"I am writing to ask a favor if at all possible. The girl that I was pretty close to was killed in a hit and run accident.  She was not very computer literate so I have no pictures of her on my JPay.  Can I send you 3 photos of her, and some of our personal memories and hang out spots, then have you put them on the computer and send them back to me on JPay so that I have them on my tablet?"
You bet we can, Richard!  You bet, we can!

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Women in cold water!
June 1, 2017
An update from the women's prison:
"We have been without hot or even lukewarm water for the majority of the past 10 days. Last week the excuse was they were waiting on a part.. now no one has heard why. The ultimate issue is that we should not have to live like this. The hot water faucet is actually giving colder water than the cold faucet. They have, several times, had the hot working. But, it lasts, on average, less than 2 hours. Today it lasted longer but the water was so scalding hot that those who did stay in came out looking like first degree burns. Is there anything anyone can do to help? There have been calls made but lies have been told that it was fixed, not the truth, that it was temporary and short lived."

HFP Blog: Inmates convicted of sex offenses struggle behind bars.  Our thoughts:
http://humanityforprisoners.blogspot.com/

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Problem of the hearing impaired
May 23, 2017
A prisoner with hearing issues writes to HFP:
"The problem I’m having here is that the TTY phones are not compatible for me.  The cord phones won’t work with digital hearing aids, because they don’t have a telephone mode button on them to silence the noise out.  I just received this new digital hearing aid. The old on had a telephone mode button on it, but they don’t make those any more.  The audiologist said my hearing will work ONLY with a cordless phone.  I know that it’s very expensive to update the TTY phones to cordless phones.  For now, with my family, when I call, they listen and I talk.  When it’s important, I may ask a friend to help me understand what they are saying.  I like to hear my family’s voices, especially that of my mother."

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​Problems with Michigan’s controversial Sex Offender Registry, Part 2
May 19, 2017
An HFP client explains the challenges he's facing finding housing:
"The place I'm trying to go to is a family friend.  She is like a sister to me and has been here from day one, even more since my mother and father have passed away.  Now she and her husband are offering me a room to I can get back on my feet, but there is one problem.  There is a child there, and they’re not going to let me go there.  My aunt who also takes care of me lives across the street from a school, which has nothing to do with my case, but I can't go there.  Where are we supposed to go? What are we supposed to do?"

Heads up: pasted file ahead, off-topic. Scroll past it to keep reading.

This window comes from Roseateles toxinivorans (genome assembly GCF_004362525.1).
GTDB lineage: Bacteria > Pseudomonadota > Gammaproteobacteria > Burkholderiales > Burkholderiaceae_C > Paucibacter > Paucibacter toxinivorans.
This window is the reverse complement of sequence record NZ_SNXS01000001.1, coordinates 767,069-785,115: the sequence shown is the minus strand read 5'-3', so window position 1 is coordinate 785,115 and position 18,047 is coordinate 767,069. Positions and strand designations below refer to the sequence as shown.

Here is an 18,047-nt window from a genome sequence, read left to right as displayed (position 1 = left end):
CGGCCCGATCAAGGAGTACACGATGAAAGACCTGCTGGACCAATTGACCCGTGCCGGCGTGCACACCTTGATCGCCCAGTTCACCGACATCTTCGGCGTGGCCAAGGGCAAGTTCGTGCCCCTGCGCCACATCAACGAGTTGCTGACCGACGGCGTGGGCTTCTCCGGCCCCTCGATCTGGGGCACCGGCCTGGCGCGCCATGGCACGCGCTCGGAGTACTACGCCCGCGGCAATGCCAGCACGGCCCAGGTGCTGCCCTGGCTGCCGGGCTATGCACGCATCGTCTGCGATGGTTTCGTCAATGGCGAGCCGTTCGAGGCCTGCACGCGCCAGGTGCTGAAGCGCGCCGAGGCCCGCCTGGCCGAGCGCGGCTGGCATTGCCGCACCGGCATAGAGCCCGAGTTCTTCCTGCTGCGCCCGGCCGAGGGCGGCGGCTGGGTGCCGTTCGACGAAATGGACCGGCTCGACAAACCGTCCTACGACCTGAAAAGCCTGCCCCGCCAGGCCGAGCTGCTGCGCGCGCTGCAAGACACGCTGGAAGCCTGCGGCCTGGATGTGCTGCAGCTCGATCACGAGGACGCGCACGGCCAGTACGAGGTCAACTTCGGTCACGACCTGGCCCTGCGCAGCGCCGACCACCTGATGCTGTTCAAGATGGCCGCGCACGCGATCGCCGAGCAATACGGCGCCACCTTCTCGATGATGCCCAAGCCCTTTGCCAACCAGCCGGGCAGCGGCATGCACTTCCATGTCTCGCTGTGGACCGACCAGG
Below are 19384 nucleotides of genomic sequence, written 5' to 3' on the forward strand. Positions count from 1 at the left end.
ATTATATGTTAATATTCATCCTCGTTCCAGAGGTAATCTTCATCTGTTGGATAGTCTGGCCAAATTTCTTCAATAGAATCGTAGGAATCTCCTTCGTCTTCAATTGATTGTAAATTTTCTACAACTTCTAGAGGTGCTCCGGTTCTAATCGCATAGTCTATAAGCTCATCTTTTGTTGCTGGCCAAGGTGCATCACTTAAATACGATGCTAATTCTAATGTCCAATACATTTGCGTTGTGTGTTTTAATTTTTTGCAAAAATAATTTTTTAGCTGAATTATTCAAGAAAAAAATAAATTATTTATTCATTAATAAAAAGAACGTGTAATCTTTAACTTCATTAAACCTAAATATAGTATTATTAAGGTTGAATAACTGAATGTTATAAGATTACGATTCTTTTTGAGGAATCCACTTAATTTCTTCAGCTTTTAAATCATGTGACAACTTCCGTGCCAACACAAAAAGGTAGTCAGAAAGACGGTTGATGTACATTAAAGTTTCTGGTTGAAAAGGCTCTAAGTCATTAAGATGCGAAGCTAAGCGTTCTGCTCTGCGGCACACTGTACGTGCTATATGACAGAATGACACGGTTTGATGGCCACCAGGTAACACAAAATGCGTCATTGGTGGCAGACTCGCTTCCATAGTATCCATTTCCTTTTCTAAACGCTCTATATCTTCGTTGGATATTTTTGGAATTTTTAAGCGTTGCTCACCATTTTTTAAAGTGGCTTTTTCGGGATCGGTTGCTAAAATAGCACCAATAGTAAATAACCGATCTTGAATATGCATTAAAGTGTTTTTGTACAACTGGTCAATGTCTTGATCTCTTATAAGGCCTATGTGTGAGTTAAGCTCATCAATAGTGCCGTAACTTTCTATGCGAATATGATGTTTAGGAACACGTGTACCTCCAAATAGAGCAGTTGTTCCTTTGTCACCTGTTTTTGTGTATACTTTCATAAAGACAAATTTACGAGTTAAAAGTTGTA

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Problems with Michigan’s controversial Sex Offender Registry
May 18,, 2017
A client of HFP shares the challenges a friend on the sex offender registry is encountering:
"My friend just got his parole and can't go home to his wife and family.  He was going to his and his wife's house...there are no children there.  But the parole officer took it upon his self to look over the households next door to his house and there is a child there which has nothing to do with him or his wife.  He has spent over $2000 to get him a place to come home to.  Now he has to spend more money that he don't have, on top of that he has a few years in flops"

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More on the drug problem at WHV
May 12, 2017
A recent report to HFP on the drug smuggling issue at the women's prison:
"THIS WEEK THEY CAUGHT THREE YOUNG LADIES IN A CELL SHOOTING UP. ONE OF THOSE YOUNG LADIES I HAD BEEN TRYING TO MENTOR, TRYING TO KEEP HER FROM THE HEROIN IN HERE. HOWEVER IT IS COMING IN FASTER THEN WE CAN STOP IT. AND DESPITE WHAT THE ADMINISTRATION WANTS PEOPLE TO THINK IT ISN’T JUST COMING IN ON VISITS. HOWEVER THERE IS A CERTAIN ATTORNEY THAT WAS BEING PAID TO BRING IT IN. THE YOUNG GIRL THAT I WAS MENTORING WAS CAUGHT WITH THE NEEDLE IN HER ARM WITH DOPE IN IT. SHE DIDN’T WANT TO TELL ON THE REAL DOPE DEALER BECAUSE SHE IS AN ADDICT."

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Whistle-blower retaliation!
May 10, 2017
One of HFP’s whistle-blowers in the women’s prison is not appreciated by the top brass.